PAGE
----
Students Launch New Theater Group, Donate First Ticket Sales to Local Nonprofits

IMG_2775This weekend Beyond the Proscenium premiered its first production: Spring Awakening, a German rock musical based on Frank Wedekind’s eponymous 1891 play.

Beyond the Proscenium — founded earlier this year and led by Emily Bungert ’15, Sarah Guilbault ’18, Cordelia Orbach ’17 and Jae Yeon Yoo ’18 — is a site-specific theatre group. This means that its productions are staged in spaces that are not typically used for theatre. Spring Awakening takes place in Chase Barn. Normally, this location serves as a classroom.

“When Spring Awakening was done originally on Broadway, people sat on stage with the actors. We thought that kind of intimate feeling was really cool so we wanted to replicate it somehow,” said Orbach, the show’s producer. With actors only a few feet away from the audience, “everything is heightened.”

The show portrays the “worst things teenagers have to deal with as they’re moving into adulthood,” said Chase Gladden ’17, who plays Moritz in the show. “There’s teenage pregnancy and abortion and rape and suicide. It’s very difficult subject matter.” Even if audience members have not experienced these things personally, they are likely to know others who have.

All proceeds from the $5 tickets will be donated to Sexual Assault Support Services of Midcoast Maine and a local suicide prevention center. “A really important part of doing art is giving back,” said Orbach. “The cast and production team thought it was really important that there was social change coming from what we were doing to make sure that people have the resources they need, unlike the characters in the show.”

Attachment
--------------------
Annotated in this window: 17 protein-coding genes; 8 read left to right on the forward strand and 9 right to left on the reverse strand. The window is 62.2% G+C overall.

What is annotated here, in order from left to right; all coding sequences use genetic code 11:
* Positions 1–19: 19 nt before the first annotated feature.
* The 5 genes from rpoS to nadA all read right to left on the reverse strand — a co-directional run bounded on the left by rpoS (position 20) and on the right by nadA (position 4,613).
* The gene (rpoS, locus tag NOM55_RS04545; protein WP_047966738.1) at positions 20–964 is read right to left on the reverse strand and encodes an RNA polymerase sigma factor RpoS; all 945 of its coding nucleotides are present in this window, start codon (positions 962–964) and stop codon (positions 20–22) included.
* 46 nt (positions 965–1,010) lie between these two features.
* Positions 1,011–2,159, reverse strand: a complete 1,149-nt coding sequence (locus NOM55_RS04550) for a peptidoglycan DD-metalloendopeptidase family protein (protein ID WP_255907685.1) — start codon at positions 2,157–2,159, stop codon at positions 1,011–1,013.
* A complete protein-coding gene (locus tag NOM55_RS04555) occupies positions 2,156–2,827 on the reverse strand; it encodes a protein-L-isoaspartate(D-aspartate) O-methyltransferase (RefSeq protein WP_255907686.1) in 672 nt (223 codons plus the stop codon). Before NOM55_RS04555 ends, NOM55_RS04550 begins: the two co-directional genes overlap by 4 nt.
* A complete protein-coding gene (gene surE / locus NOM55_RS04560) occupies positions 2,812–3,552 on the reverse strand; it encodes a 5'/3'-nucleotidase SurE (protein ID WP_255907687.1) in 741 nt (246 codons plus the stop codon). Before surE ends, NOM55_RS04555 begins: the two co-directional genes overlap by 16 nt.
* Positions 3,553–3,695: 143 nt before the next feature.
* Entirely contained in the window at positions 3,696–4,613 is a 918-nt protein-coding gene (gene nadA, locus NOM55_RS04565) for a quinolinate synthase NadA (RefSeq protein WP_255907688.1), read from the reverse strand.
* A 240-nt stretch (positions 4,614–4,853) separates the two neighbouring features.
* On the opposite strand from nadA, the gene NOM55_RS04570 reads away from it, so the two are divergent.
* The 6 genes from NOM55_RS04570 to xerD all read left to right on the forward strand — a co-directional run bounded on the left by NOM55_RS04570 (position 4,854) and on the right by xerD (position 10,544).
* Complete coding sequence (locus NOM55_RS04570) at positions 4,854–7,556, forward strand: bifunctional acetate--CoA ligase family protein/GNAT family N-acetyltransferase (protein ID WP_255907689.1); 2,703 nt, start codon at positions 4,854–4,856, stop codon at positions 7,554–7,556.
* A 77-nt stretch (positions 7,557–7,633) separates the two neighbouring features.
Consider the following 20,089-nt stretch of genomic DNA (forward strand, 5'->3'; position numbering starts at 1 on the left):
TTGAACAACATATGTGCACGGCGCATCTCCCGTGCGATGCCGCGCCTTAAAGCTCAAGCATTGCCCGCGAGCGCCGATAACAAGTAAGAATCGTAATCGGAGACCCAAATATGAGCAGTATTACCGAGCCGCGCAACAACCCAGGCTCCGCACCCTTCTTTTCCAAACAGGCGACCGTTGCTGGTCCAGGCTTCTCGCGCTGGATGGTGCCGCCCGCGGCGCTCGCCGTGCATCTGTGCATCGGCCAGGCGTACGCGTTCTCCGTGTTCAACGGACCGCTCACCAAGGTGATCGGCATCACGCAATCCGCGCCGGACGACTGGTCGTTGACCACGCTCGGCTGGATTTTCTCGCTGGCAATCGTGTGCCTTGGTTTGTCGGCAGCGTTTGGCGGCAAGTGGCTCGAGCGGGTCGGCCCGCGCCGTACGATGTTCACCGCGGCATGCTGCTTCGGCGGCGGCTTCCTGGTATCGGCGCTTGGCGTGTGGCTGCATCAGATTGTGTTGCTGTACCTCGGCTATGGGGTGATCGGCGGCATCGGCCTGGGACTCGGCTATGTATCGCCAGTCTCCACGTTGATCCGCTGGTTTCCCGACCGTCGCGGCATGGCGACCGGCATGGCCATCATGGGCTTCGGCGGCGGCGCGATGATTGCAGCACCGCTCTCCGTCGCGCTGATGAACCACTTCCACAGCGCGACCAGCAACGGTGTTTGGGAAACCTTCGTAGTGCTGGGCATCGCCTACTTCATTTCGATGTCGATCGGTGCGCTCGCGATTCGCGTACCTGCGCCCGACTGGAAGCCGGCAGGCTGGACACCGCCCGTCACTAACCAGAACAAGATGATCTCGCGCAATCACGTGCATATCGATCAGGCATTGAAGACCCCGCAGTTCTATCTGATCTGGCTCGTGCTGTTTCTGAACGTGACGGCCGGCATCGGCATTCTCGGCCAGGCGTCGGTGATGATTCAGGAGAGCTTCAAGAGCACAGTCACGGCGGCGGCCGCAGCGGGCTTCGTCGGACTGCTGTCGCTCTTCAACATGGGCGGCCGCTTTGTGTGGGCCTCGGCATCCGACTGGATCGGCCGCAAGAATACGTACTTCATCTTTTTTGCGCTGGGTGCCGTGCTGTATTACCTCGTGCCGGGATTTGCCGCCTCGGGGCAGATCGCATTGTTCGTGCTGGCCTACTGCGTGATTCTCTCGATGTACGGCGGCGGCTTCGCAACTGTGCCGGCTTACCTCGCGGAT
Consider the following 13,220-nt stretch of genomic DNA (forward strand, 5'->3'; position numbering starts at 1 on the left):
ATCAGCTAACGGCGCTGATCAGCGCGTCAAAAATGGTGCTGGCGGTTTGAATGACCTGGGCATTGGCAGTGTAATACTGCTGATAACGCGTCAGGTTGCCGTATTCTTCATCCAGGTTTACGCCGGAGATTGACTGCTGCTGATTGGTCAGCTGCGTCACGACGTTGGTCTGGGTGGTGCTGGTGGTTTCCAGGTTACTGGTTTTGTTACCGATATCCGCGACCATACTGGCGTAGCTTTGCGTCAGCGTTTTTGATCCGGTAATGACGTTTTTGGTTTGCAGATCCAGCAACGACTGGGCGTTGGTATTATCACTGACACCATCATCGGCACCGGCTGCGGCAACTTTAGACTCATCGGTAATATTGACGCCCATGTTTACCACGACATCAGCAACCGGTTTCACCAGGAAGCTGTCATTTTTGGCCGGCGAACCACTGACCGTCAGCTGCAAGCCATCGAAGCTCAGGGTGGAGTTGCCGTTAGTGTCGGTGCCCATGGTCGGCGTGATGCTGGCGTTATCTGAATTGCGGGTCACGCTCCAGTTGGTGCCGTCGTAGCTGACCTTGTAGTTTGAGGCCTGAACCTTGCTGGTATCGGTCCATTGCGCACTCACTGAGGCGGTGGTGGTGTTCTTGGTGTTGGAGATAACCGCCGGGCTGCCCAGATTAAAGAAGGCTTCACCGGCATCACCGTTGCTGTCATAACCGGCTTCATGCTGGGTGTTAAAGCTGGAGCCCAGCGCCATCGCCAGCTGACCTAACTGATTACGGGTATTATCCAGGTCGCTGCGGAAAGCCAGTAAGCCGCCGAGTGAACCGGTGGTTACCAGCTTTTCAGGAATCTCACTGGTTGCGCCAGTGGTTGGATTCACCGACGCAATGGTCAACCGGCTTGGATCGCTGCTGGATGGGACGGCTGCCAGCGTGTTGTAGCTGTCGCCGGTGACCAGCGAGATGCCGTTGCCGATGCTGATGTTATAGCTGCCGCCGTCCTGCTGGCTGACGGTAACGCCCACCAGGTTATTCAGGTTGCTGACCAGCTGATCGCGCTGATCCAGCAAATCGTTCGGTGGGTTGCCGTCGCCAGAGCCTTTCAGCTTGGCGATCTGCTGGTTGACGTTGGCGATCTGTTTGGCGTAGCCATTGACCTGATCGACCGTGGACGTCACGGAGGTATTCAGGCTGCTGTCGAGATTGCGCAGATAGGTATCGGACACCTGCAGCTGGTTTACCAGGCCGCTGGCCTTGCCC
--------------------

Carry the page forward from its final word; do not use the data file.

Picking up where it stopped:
The cast and production team discussed the show’s themes with Benje Douglas, Bowdoin’s director of gender violence prevention and education, and with Visiting Assistant Professor of English Sarah Braunstein. “We’ve talked a lot about how important it is to make sure that audience members have space to have their own reactions,” said Orbach. However, she noted that the production is not without the more lighthearted moments of adolescence. “You can be in the darkest moment of the show and then the next moment is the most fun. I think you heal by the end,” she said.

Staging the show in a barn also presented some logistical challenges. The orchestra, for instance, sat in a kitchen behind the performers.

The actors, too, faced challenges. “We are all on stage at all times. You don’t really get a chance to rest or go out of character,” said Gladden.

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